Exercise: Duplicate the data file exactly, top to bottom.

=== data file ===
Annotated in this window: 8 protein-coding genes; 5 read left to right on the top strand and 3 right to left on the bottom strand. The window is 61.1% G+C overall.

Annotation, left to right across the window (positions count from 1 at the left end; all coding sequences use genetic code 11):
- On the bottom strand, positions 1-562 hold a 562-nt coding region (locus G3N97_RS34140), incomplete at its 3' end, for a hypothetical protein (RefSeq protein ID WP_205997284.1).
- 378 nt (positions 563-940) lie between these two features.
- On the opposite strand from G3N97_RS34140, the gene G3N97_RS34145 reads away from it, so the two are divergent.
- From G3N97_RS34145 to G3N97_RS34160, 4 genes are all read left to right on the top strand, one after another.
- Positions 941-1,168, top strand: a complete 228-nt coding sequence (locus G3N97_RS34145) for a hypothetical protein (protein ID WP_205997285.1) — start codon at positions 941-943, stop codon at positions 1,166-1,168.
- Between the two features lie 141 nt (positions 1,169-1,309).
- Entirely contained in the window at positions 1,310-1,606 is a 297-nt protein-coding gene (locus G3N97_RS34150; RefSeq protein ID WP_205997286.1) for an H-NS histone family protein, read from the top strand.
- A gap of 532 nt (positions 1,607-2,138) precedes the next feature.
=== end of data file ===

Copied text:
Annotated in this window: 8 protein-coding genes; 5 read left to right on the top strand and 3 right to left on the bottom strand. The window is 61.1% G+C overall.

Annotation, left to right across the window (positions count from 1 at the left end; all coding sequences use genetic code 11):
- On the bottom strand, positions 1-562 hold a 562-nt coding region (locus G3N97_RS34140), incomplete at its 3' end, for a hypothetical protein (RefSeq protein ID WP_205997284.1).
- 378 nt (positions 563-940) lie between these two features.
- On the opposite strand from G3N97_RS34140, the gene G3N97_RS34145 reads away from it, so the two are divergent.
- From G3N97_RS34145 to G3N97_RS34160, 4 genes are all read left to right on the top strand, one after another.
- Positions 941-1,168, top strand: a complete 228-nt coding sequence (locus G3N97_RS34145) for a hypothetical protein (protein ID WP_205997285.1) — start codon at positions 941-943, stop codon at positions 1,166-1,168.
- Between the two features lie 141 nt (positions 1,169-1,309).
- Entirely contained in the window at positions 1,310-1,606 is a 297-nt protein-coding gene (locus G3N97_RS34150; RefSeq protein ID WP_205997286.1) for an H-NS histone family protein, read from the top strand.
- A gap of 532 nt (positions 1,607-2,138) precedes the next feature.